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ASK REHEARING GASOLINE TAX CASE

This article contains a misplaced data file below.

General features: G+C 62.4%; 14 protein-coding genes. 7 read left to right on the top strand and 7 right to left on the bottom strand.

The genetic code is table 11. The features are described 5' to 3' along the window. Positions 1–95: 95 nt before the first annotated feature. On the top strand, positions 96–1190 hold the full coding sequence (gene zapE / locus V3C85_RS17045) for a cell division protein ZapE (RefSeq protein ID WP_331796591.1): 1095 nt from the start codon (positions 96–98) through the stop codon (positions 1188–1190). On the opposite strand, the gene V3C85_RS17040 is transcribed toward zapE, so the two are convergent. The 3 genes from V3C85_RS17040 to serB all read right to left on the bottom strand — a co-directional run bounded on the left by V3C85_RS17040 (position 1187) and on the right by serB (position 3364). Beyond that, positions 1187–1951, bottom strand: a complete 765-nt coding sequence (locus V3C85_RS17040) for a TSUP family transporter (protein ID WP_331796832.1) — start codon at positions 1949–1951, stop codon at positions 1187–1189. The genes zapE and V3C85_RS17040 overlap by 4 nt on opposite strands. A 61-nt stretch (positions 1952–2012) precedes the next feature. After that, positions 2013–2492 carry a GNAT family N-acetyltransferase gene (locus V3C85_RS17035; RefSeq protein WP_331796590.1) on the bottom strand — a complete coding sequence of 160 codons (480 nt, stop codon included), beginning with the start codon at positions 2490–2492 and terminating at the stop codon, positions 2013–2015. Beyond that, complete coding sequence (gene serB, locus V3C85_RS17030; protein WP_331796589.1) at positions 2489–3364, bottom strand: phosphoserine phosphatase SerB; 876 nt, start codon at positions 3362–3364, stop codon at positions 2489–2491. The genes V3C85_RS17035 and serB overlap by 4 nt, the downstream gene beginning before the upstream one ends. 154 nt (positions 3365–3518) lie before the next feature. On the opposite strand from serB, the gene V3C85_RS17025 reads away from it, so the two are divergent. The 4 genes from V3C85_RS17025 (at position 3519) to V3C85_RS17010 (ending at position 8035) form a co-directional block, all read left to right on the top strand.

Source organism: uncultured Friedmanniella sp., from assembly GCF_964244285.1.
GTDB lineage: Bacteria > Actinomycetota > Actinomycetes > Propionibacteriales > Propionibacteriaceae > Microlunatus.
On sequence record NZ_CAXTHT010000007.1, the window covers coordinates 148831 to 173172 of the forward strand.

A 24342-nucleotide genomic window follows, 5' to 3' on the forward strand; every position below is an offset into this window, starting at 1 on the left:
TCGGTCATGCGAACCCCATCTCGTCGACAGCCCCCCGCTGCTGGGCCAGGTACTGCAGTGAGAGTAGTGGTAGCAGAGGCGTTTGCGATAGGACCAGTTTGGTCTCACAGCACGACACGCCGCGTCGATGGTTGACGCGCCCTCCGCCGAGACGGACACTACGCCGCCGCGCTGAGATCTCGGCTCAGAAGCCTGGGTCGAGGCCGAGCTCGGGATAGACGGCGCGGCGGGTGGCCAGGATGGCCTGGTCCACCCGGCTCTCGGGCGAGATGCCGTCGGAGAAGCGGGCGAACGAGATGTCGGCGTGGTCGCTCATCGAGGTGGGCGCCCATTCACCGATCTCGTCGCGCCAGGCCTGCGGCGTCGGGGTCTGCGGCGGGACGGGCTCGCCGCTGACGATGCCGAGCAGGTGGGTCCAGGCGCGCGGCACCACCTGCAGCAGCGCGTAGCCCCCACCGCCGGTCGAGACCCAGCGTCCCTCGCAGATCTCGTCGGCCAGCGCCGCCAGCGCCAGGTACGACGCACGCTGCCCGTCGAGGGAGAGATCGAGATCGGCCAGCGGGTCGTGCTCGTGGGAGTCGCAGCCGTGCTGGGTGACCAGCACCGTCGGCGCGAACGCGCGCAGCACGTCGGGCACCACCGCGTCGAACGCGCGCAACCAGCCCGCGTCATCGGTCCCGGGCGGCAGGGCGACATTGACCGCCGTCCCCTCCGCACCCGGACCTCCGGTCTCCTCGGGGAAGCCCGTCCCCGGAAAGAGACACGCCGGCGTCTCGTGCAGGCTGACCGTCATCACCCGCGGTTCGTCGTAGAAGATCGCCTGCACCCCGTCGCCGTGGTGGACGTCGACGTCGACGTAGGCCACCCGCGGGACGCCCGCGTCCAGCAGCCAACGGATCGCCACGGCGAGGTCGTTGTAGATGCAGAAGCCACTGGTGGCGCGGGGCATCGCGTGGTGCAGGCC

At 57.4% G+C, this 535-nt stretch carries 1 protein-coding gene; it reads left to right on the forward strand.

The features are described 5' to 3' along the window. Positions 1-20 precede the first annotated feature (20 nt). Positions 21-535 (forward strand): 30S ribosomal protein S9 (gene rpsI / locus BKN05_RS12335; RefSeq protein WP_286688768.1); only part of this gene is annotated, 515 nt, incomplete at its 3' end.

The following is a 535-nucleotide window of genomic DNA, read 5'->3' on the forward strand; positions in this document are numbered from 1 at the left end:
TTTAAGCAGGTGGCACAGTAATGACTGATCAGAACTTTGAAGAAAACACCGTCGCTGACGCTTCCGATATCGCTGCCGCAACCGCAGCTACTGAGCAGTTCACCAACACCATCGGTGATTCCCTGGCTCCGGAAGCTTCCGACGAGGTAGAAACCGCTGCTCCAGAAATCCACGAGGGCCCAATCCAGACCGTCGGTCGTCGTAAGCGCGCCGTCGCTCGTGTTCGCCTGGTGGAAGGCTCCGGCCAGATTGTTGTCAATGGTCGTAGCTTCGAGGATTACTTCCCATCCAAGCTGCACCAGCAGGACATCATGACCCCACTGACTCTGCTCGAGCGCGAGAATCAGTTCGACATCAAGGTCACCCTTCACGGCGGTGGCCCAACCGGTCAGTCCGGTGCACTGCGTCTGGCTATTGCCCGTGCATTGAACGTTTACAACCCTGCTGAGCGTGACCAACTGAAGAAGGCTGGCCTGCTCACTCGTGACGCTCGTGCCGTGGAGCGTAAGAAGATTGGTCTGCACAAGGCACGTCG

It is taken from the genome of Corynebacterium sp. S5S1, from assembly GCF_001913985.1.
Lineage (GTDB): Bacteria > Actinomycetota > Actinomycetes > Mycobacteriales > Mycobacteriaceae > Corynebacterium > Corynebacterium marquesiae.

No. 155 THE WEATHER Mostly cloudy tonight and Wednes day protably local rains, fresh east erly winds. THE WORLD'S NEWS AT YOUR Lakeland Evening Telegram LAKELAND, FLORIDA. TUESDAY, MAY 2, 1922 FULL LEASED WIRE REPORT OF THE ASSOCIATED PRESS HOME EDITION VOL XI MEMORABLE DAY FOR GRAMMAR SCHOOL GRADUATES WHO THIS YEAR REACH THE TOTAL OF 150 BOILER BLEW UP KILLING THREE OF TRAIN CREW Myersdale, Pa., May 2.—'Three ; trainmen were killed and a fast | freight on the Baltimore and Ohio! [Railway was wrecked at Fair Hope, | I seven miles east of here early today when the locomotive blew up. The 1 dead: Timothy Conway, engineer, Connellsville, Pa.; O. E. Newcomer, I fireman, Collelsville, Pa.; C. il. Park er, brakeman, Userina, P. The locomotive, one of the most' powerful on the B. and O. system, was hauling a fast freight from Cum berland, Md„ to Pittsburgh. Without! warning the boiler let go, and all the ! members of the crew on that portion 1 of the train were killed. Ten cars im mediately following the engine were thrown from the track and, catching fire, were destroyed. LAKELAND ROTES INSTALLED NEW OFFICERS TODAY There was a notable gathering of! Rotarians aft the Hotel Thelma al S noon today when the annual installa- j tion of officers took place. Past | President J. Sandford Jewett presid- j ed at the installation ceremonies, in- [ traducing into office Harry Brown 1 as president, J, W. line hanalnj fas vice president. Charles 11. Williams j as secretary-treasurer, and George ' Coogle, W. S. Myrick, I. Dale Willi- | ants. Sandford Jewett. W. L. King. J. 1 L. Gibson and Joe Johnson as the l new board of directors. The visi tors included Jeff Bailey, organizer j of Kiwanis clubs, and Frank Sand ford of the Lakeland Kiwanis Club. Rev. G. 1. Hiller, the new rector of All Saints Episcopal church. and 1 former Lieutenant Governor of Ki wanis at Milledgeville, Ga„ It. Hart, of Gainesville; F. O. Beirne. of Gainesville; "Bugs" Warner, of Key! West. G. C. Henry, of Jacksonville, j and Envoy Peters of the Salvation Army, Lakeland. The entertainment committee for May consists of H. L. Collins. G. U. Iverson. C. A. Kuhr, Joe Johnson and Sidney Kennedy. Rotarians Pinch and Williams pro sented the proposition of the Lake land Community Council, asking the Rotary Club to help complete the raising of the $".000 necessary to en able the council to make effective the 1922 project, ami there was a! unanimous response, assurance be-! ing given the Lakeland Rotarians i will do their share in this big work. [ At a second meeting of the board of directors, ten team captains were; appointed, who shall at the next I meeting of the club select four mem bers each to insure if possible a one [ hundred per cent attendance at each meeting. These team captains are: I Rotarians W. F. Sneed. E. M. Pat terson, Zerney Barnes, Morgan Gmin or, C. A. Kuhr, Lonnie Wright. J. j Lyman Smith. Dr. Herman Watson, i C. Mizell, and Henry Conihear. DAUGHERTY ACCUSED BY SENATOR Washington. May 2.—Reports that! Harry M. Daugherty, now attorney i general, had received a fee of $25.00fi j from Charles \V. Morse. New York I ship builder, for obtaining Morse's re-! lease in 1915. the Atlanta Federal pen itentiary were repeated in the Sen-j ate today by Senator Cary. Democrat, j of Arkansas, and denied by friends fo the present attorney general. The Arkansas senator said the re port was based ttnon public informa- j tion.” Senator Watson. Republican, of Indiana, said he had talked with Mr. Daugherty about the report and it was untrue. Senator Moses. Repub lican. of New Hampshire, broke into the discussion to say that William G. MoAdoo, former secretary of the treasury, had received "large fees” from Mr. Morse in connection with shipping contracts, recently made the basis of indtcements in federal courts here. SOON HAVE GIRL BANKERS Atlantic City, N. J„ May 2. Girls are to be educated to be come bankers, according to a plan of the National Association of Mutual Savir-gs Banks, whose third annual convention opened here today. The national asso ciation will officially recognize women’s right to equality as fellow workers, and a number of women employed in savings banks are attending the conven tion for the first Sime. A special division is to be organized for them. The savings bankers said women have shown a special aptitude for construction. SOUTHERN WILL BE READY FOR OPENING OCT. 3 Clearwater, Fla., May 2.—Strongest | possible assurance is given that the | autumn session of Southern College | will open, as has been previously an j riounced. October 3rd. The building committee of the board of trustees of j the college has assurnace of one of the the largest and most I rust worthy con struction companies in the south that the buildings will he ready by Octo- I her 3rd for occupancy, it is also an ! iiounced by tlie officers of the com [puny that the promise to have the : buildings ready was made in good [faith and that nothing has arisen or jis likely to arise to keep them from .Completing tlie work as they have planned it and at the time named. I This announcement is for tlie bene fit of every patron and friend of Southern College, and it is intended .to refute certain unfounded and reck- I less rumors circulated recently by j some uknown persons that tlie col lege plant will not be ready when the 'time for the opening of tlie autumn I session arrives. it may he seen from the emphatic statement made by i tlie officials of a thoroughly reliable [and competent constructing company ■that tlie college buildings will be I ready and equipped for use by Octo- I her 3rd, and the earnest request is made by tlie college management that i no one who is interested in Southern College as a patron or friend will , place any credence in the unfounded 'rumors that are now being circulated ;in parts of the state. That all of lie buildings will not be i completed liy the opening of the au jtumn session lias been tlie statement made from the beginning, hut this does not mean that these buildings will not be sufficiently completed for i occupancy. All the plans for the i buildings have been worked out with Hie utmost care, and it is certain that they will be in condition for the work of the college to begin promptly at the time that lias been fixed upon. President Alderman, on the strength of the statement made by the con tractors at first and recently emphat ically repeated, authorizes the an nouncement to everyone concerned that the autumn session will begin promptly on October 3rd. CONGRESS VOTES TO HELP FIGHT FLOOD MENACE Determined Battle Is Be ing Waged All Along the Line of Levees of the Lower Mississippi With Every Bit Of Man Power Available Washington, May 2.— An additional appropriation of $200,000 for work on the Mississippi river levees to protect them against the flood was made today by Congress, an emergency res olution being rushed through both branches without discussion. The $200,000 fund is to lie devoted to levees which are not under gov ernment control. Congress recently appointed $1,000,000 for flood work by the Mississippi river commission. The appropriations are available for work on tributaries of the Mississippi. Still Fighting Flood New Orleans, May 2.—While the Mississippi river continued its steady drop, amounting to three-tenths of a foot at New Orleans in the last 2* hours, or 1.7 feet below the high rec ord of 22.7 recently established, levee protection agencies today continued their work of preparing for higher stages than yet recorded. Early reports from headquarters of the lower river hoards today state that no new danger spots have devel oped. and that the recent fall in I lie river lias been of the greatest ad vantage to the approximately 21),- 000 men employed in strengthening the levees at danger points. From the Ferriday. La., area where a break in the levee occnreil last night, tlie report said that the water is continuing to spread covering more uni more territory as it joins with backwater from tributaries of tlie Mississippi which have been un able to discharge their waters into ■ main stream. Water from the Ferriday crevasse is today penetrating the southern and of Franklin parish, in tlie vicin ity of the town of Wisner approxi mately 30 miles north of the break in the levee. South of the break wa ter extends in ar. unbroken stretch to points south of the lower Red river, backwaters from which ar be ing forced through. Avoyelles parish and into the Atchafalaya river. Refugees in the flooded section are hindering relief measures by ! their refusal to leave their Hooded j homes until actual danger threatens. With meager supplies on hand threat- j ening to be exhausted. Red Cross j workers are trving to devise sonic | plan to care for these "home hodies" j when their supplies are gone. The, fact that many of them live in isolat-; id sections and a scarcity of pov.-cr j boats adds to the burdens of the re j lief workers in providing them with food. Telraid Stockton Proposes $500,000 Advertising Fund Jacksonville, May 2.—Telfair Stock ton, member of the party of local bus iness men which recently made a friendship tour through South and Central Florida, has proposed through South and Central Florida, has pro posed through the local newspapers that business men of Florida provide a fund of at least SIOO,OOO annually for a period of five years, for the pur pose of advertising Florida as a whole. Mr. Stockton offers to head the sub scription list with $5,000, to he divided on the basis of SI,OOO for each year. ATTORNEY-GENERAL BUFORD HAS FILED A PETITION TO HAVE THE GASOLINE TAX DECISION REVIEWED Determined Effort To Be Made To Straighten Out Tangle and Secure Continuance of Flori da’s Big Road Building Program Tallahassee, May 2.—Attorney Gen eral Buford lias filed with the supreme court a petition for a re-hearing by the court of the gaooline tax law case which recently was held invalid. The petition outlines the reasons for the request for a re-hearing and concludes: "For which reasons, and because of the very grave and far-reachim- ef fect of this decision in destroying the stability of our statute laws by rele gating the validity or invalidity of statutes to trial courts to be re-deter mined as an ordinary question oY fact by a preponderance of testimony, the petitioner is constrained to suggest and pray that a re-hearing of this case may be granted.” Auditorium Theatre Was Packed To the Doors by Parents, Friends and School Chidren Gath ered To Enjoy the Spe cial Program Arranged for This Important Oc casion i Standing room was at a premium jut thd Auditorium Theatre this morn ing when one of the largest crowds 'seen in Lakeland for a long time | gathered to witness the graduation of j 1 -*o stduents of the two Bth grades ,of the Lake Morton and Lake Wire I schools. Tlte stage on which sat the mem bers of the school board, J. Ilunyati .Smith and Reid Robson, and those [or the program. Mayor Pettewayand I Professor Everett, was beautifully decorated with Easter lilies and ole jUnders. in the class colors of green jam) white. j Tlie students graduating assembled |outside and inarched down the aisles I P' music furnished by the high school j orchestra to seats reserved for them in tlte front, the stage not being j ‘urge enough to lycommodate this j enormous class. A prayer by Rev. S. 11. Eshmann, j"I Pie Cumberland Presbyterian church, opened the exorcises. A recitation. "When Morning I Breaks." by Marjorie Benton Cooke j given ly Helen Black was much en- Ijoyed, and a solo. "I Gathered a Bose" by Dorothy Lee, rendered by Byron Kibler was well received. A I piano duet was pleasingly executed jliy Eloise Hickman and Frances ! George. i In his stirring address Mayor H. C. Pet to wav congratulated the gradu ates on their progress thus far in ! education, and urged them not to fal ter in their quest for knowledge. He said many students thought that, when they had finished (lie eighth grade they had quite enough of gen ; oral education and wore fitted to take a commercial course or go ;eut after a job right away. He il- I lustrated how it would he impossible for them to compete with college ; graduates or even with high school graduates . In conclusion he urged 'he members of the gradual ing class to be present when Inch school opens next fall, to finish high school, audit possible to go on and graduate from college. G. E. Everett, supervising principal "f schools, in a few well chosen re marks presented the crying need of ot tlte high school for more room. He asked how it would he possible to put 150 students in a school build ing already overcrowded while only forty are going out. To the strains of a march played by the high school orchestra the graduates marched up on the plat form where they were presented illi their diplomas by Reid Roh ;on. member of the Lakeland school hoard. The benediction by Reverend Esh man concluded the exercises. Those graduating front the Lake Hire school are: Helen Black. Evelyn Brush. Hilda Wren “- Kvelvn Rhoda, Merle White, Mary Ellen Ford. Kath erine Futch. Mac Moutz, Nina Marie Crevasse. Janet Jordan. Cola Mae Klioda, Louise Moody. Eloise Hick son. Mildred Taylor. Mildred Tschu ‘ly. Johnnie LeVarn. Carrie Hell Pod dy. Elsie Bennett. Willie Mae Moss. Alice Schoonover. Lillian Duncan Aubry Peddv. Julian Williams. Clif ton Murrell. Bernard Sartan. Ray f'ooner, Leonard Burnett. Marvin Garrison. Clifton Keen. Paul Jett, Charles Redgrave. Ross Moldy, Rob ert Crisler. Lee Boswell. Henley Jones. Claude Goddard, Rav Williams. Robert Layton. Frederick S'aughter! Leon Mason. John Sloan. Willie Ai kens, Gordon Tillis. George Woods, James Justice. Helen Combs. Clarissa Fllerton. Juliette Sealey, Barbara Murray, Ruth Lanier, Margaret Scar lett. Myrtice Herrington. Cora Lee Denny. Viola Sutton. Kathryn Hous le.v, Murries Moore. Susie Wheeler. Pupils graduating front eighth grade Lake Morton school are: Norman Brown. Gerald Brown, Robert Brown. Myron Busing. George Cox, Herbert Lee Cnmeren, Ralph Daugherty, Edward Everett. Ralph Faison, Homer Futch. Paul Gramling, Robert Getzen, Maurice Hodges, Holmes Humphreys. Rvron Kibler. Kenneth King, Carl Korp, Delbert Livingston, Grtrude Aten. Mary Fran ces Buchanan, nelda Roger. Nina Bradley, Eugenia Cason, F'orence Clark. Emilv Dickinson, Evelyn Drummond. Eugenia Holland. Leota Ghldings. Elizabeth Griffin, Margaret Jewett. Irma Parrish. Dorothv Strain, Katie Timmons. Eva Louise Tweedell, Mary Wilson. Dorothy Ballenger, El inor C’nrk. Eva Cox, Madelle Barks dale, Corienne Contner. Mildred Car ver. Luelle Faison, Frances George, Gladys Grant. Myrtle Harmon, Jewel Dickerson. Elizabeth Keith. AvU (Continued on page 8.) ~ SENATE FINANCE COMMITTEE HAS NEW BONUS PLAN Approval of President Harding Is Asked Of Measure Differing Only Slightly From That Adopted By the House Committee Washington, May 2. President Harding is to he asked by the Senate finance committee Republicans to ap prove a soldier bonus hill different from the House measure only in min or essentials. This was decided at u conference of committee Republicans today at which Senators said the Smoot plan of substituting a 20-year endowment life insurance play for the adjuster service certificate was discarded with out a record vote. The Smoot plan would have provided for no specific loans on the policies. The measure to he taken to the President is what is known as the McCumber plan, which would providt for immediate loans to the veteran: equal to 50 per cent of their adjusted service pay at the rate of $1 a day for domestic service and $1.25 a day for overseas service. At the end of three years the loan value of the cer tificates would be 80 per cent of tile adjusted service pay plus 4Vi per cent interest annually. Joseph S. McCoy, the government actuary, presented estimates to the committee showing the cost of the MeCumber plan for the fiscal year as! $77,000,000; $92,000,000 in the second i year, $73,000, 000 in the third year and j $.376,000,000 in the fourth year, with the ultimate cost approximately four] billions of dollars. These costs in elude payments on account of deaths, cash to veterans entitled to not more than SSO; vocational training and farm and home aid. The land settle ment option has been eliminated from the bill. ANNUAL MEETING COUNTRY CLUB At a meeting of the board of direc tors of the Lakeland Country Club, held in the Chamber of Commerce building Monday afternoon, arrange ments were made for the annual meeting which is to take place on Thursday, May 11 at 33 o'clock at the elum house out on Lake Parker. POLICE MAKE BIG FIND New York, May 2.— A cache of ne gotiable securities and a veritable ar senal was discovered by detectives who searched a house in West 107th St., early today. The officers were looking for men believed to be im plicated' in recent crimes ir. this city. The securities were valued at $65,000, while four loaded pistols of German manufacture and 700 rounds of am munition were taken away by the sleuths. Two women found in the house were detained by the police for examination. CHARGE TRADE RESTRAINT Portland, Ore., May 2.—Charges that the United Typolhetae of Amer ica, ar- association of employing print ers, is operating in restraint of trade, will be aired here today before Ex aminer W. R. Choate of the federal trade commission. The principal wit ness is Ray Finnel, secretary-manager of the Portland Typothetae. ffillllisli WiSlil! ANOTHER SECRET PACT London, May 2.— (By the Associated Press.) —The Pall Mall Gazette today says it has just been learned that Italy, following France’s example, has made a secret national pact with the Turkish nationalist , government, at Angora, “behind Great Britain’s back.” “Full disclosure of this has only just been made,” says the newspaper, “though it has been suspected for some time. The., consequences are likely to be serious.” KING MAKES CHARGES Washington, May 2.—Charges that representatives of the predatory in terests day after day, week after week and month after month have been ir, the Senate finance committee room where .. Republican., committeemen were framing the administration tariff bill were made today in the Senate by Senator King of Utah. LATEST TRADE REPORTS Washington, May 2.—American ex ports to Europe fell off by approxi mately $20,000 during March as com pared with the same month a year ago while imports from Europe in creased about $10,000,000 and both exports to and imports from South America decreased by about $10,000,- 000 each, according to foreign trade reports issued today by the commerce department. JAPANESE CABINET CRISIS Tokio, May 2.— (By the Associated Press.) —Premier Takahashi is report ed to have requested the resignation of his cabinet with a view to forming anew government in sympathy with his views. A break in the Seiyukai, or government party is possible in ' consequence. NEWEST MOVE IN IRISH SITUATION MAY CEMENT THE WARRING FACTIONS Dublin, May 2.— (By Associated Press) —Southern Ireland today await ed the first results of the definite move to unite the contending mili tary factions, taken at an unheralded conference here yesterday. Ten army officers, five of them members of the dissenting section of the Irish Republican army, signed a statement agreeing to “army unifica tion” on the basis of holding elec tions with a view to forming a govern ment which will have the confidence of the whole country and recognition of the fact admitted on all sides, that a majority of the people of Ireland are willing to accept the peace treaty.” Those signing for the regular army included: Michael Collins, head of the provisional free state govern ment and Richard MacCulahy, minis ter of defense in the Dail Cabinet. liTve dissentors hare been against the plan it has been reported. Rory O’Connor, head of the revolt ing section of the army declared that the signers from his forces were minor officers, but in other quarters, it was stated that every one held the rank of general. COTTON SHOWS STRENGTH New York, May 2.—Fear of an un favorable start of the new cotton re port was held responsible for great ly increased activity and strength in local cotton market today. Buying was more general and heavier than it has been for months. The price of May contracts advanced to 19.50 while Oc tober sold up to 18.90 or 65 to 81 points above yesterday's closing quo tations. At these figures the market showed an advance of approximately $7 per bale as compared with the prices of last Thursday and of over V/j cents per pound from the low level of early last March. Reports of an improving demand for spot cotton in the south and a more favorable view of world's trade out look contributed to the advance but the continuation of recent rains and floods in the southwest was consid ered the chief factors by local brokers. JOHN McCORMACK SAILS New York. May 2.—John McCor-! mack was so far recovered from his recent serious illness that he was a passenger today with his wife and ; family on the Aquantinia, bound for a ' rest and visit to his home in Athlone, j Ireland. ENGAGED IN BATTLE PRACTICE San Diego, Cal., May 2.—Southern ’ California residents were out at dawn i today in anticipation of spectacular | battle practice to be held by the Pa-J cifie fleet 35 miles out at sea. Thirty eight airplanes and seaplanes, eleven ! battleships, eight destroyers and three! mine sweepers, the latter lowing tar- j gets, were in the line-up of war craft I which pointed noses seaward for gun fire, ranging between 10 and 12 miles. • The battleships were to use their 14- inch guns in salvos and the concus- 1 sions were expected to be felt here. GERMAN CUBAN BANK FAILS Washington, May 2.—American and other financial interests in Havanna are taking effective measures to con trol the situation arising in connec tion with failure there of the Ger man-Cuban Banking House of H. Up ham, the commerce department was advised today by telephone by com ercial attache C. L, Jones at Havan na. Attache Ames reported that the banking community in Havanna was favorable to Upham, and it was believed that if the establishment is kept closed for about ten days the clearing house committee which met last night will be able to prevent any serious developments. Upham’s liabilities, Mr. Jones re ported are estimated at $9,111,000 with deposits at $5,678,000 and loans at $3,433,000 chiefly from the United Stages while ;!ass|>st/j, .tafter making proper discounts are conservatively estimated by American bank repre sentatives $12,110,000 including the Norman Oil Company of Mexico, in which Upham’s interests are said to total $2,400,000. MAY DAY CASUALITIES Rome, May 2.—Five dead and about one hundred wounded make up the May day roll of casualties in Italy. None of the disorders reached any degree of magnitude. Two socialist halls at Pisa were set on fire. HAVE COMMUNITY COUNCIL MANAGE WELFARE WORK In order to place the welfare work of Lakeland on a permanent basis, there was organized at a meeting held in the Chamber of Commerce building on Monday afternoon what is to be known as the Lakeland Community Council. This new organization repre sents twentytwo smaller organizations engaged in welfare work, and will have its headquarters in the Chamber of Commerce building. C. 11. Williams was elected president, W. L. King, first vice-president; Mrs. Harry Brown, second vice-president; K. H. Good, treasurer; T. M. Phillips, sec retary. These, with Mrs. Ilarrncott and A. C. Shaffer, form the executive board. Arrangements were made at Mon day’s meeting to enlist the aid of the Rotary and Kiwanis Clubs in an effort to complete the raising of the neces sary balance of approximately $5,000 to enable the Council to carry on the welfare program as adopted. AGREE ON PERSONNEL Washington, May 2.— An agreement upon a navy enlisted personnel for next year of 86,000 men, the number voted by the House, was said to have been reached unanimously at an ex ecutive meeting today of the Senate appropriations sub-committee en gaged in considering the House. LIBERTY BOND QUOTATIONS New York, May 2.—Liberty bonds closed: Ist 3*s, 99.20; Ist 4s, 99.56 bid; second 4s, 99.56 bid; Ist 4Us, 99.70; 2nd 4%5, 99.46; 3rd 4Us, 99.80; 4th 4Us, 99.80; Victory 3%5, 100.02; Victory 4%'S, 100.56. FANS HAD HEART FAILURE Philadelphia, May 2.— ln the fourth inning of today’s Philadelphia-Wash ington game .'he Athletics made three home runs in a row, the circuit swat ters being Tillie Walker, Perkins and Miller. It was Walker’s second home run of the game. Mogridge was pitching and was relieved by Francis. station corridor, a wild cheer from the crowd swelled and mingled with the strains of "Dixie." At the same moment, Miss Ora L. Hatcher, presi dent of the Southern Woman's Edu cational Association, presented to Lady Astor a tall basket of flowers and said: “Lady Astor, we welcome you to Richmond with all our hearts.” Lady Astor's sister, Mrs. Charles Dana Gibson, wife of the artist who was with the party, was one of the first to leave the train. As Mrs. Gib son came out, her friends crowded around and there was a general hand shaking and kissing, after which there came cries of “Where's Nancy, where's Nancy?” “She’s inside," said Mrs. Gibson. “Hasn't finished dressing." Mrs. Gibson went to the window and rapped on it. “Come out, Nancy, hurry; they want to crown you queon of the May." Just then the first woman member of the British parliament appeared in the doorway of the train. There were shouts of welcome as her friends rushed to greet her. Viscount and Lady Astor will be in the city until Thursday when they will go to Danville, where Lady Astor was born. RICHMOND GIVES LADY ASTOR A GOOD OLD-TIME VIRGINIA WELCOME Richmond, Va„ May 2.— Lady Astor, who was Miss Nancy Langhorne and who was reared in this city, returned to Richmond today for the first time since she became a member of the British parliament and was accorded a great welcome, the John Marshall high school cadet band playing “Dixie" as she alighted from a train at Broad Street station. Flowers and kisses were bestowed upon her by relatives and friends. Lady Astor's greeting to the group that assembled in the train shed was: "I can’t be a heroine at 7 o'clock in the morning.” The Camera men crowded up to get a snap. “Now please, please,” she said, “don’t come too close. It's awfully I hard to look pleasant so early in the j morning." In the meantime Viscount Astor had j gotten off the train and was inline- 1 diately besieged by an admiring group, j As the photographer closed in on him.: he threw his hand to his face and 1 said: Oh, Lord,” in true British style ! “No, photographs please; I haven’t had a shave this morning.” Just as Lady Astor passed into the WELCOME! Lakeland, the Happy Town, has a broad smile of welcome for the members of the State Horticultural Society, the State Florists, the State Nurserymen, and the former inspectors of the State Plant Board, as these inter-related associations con vene tonight in our city. South Florida is particularly a land of plants and trees, and ' there is a close and indissoluble relation between the welfare of the growers of fruits and flowers and the development and beautification of the state. Florida should remember the close ness of this bond and maintain an actively helpful attitude of mind toward the organizations formed for the improvement of the fruit and flower industries. Lakeland, in the heart of a wonderful citrus section, has especial cause to feel a kinship for the men convening today within her borders, and the visitors will find a hearty welcome wherever their interests or their whims may take them while they are in the city. WELCOME! STEAMER ABANDONED Washington, May 2.— The Steamer Wright, reported by radio last night that she was standing by the aban doned four mastei lumber schooner Josephine at a point about 50 mileß off the Carolina coast. There was no crew on the steamer, the radio message said, and the vessel was wa terlogged with her decks awash and was a menace to navigation. The Norwegian steamer, Thomas M. King also was standing by the schooner but interested to proceed and the commander of the Wright reported that the Josephine should be lowed in in order to clear naviga tion tracks of this danger. CONDOLENCES POUR IN Dublin, May 2.—Messages of condol ence from all parts of Ireland and from many friends in America still were being delivered today to Mrs. Richard Croker at Glen Cairn Castle, whose husband, the former Tammany Hall chieftain, died Saturday after noon. Since Mr. Croker’s death, the American flag has been flying at half mast over the castle and numerous friends have called to express sym pathy for his widow. Although it had been indicated that the funeral might be held tomorrow, no defini'e time has been set and it was said this 1 morning that funeral arrangements had not been completed.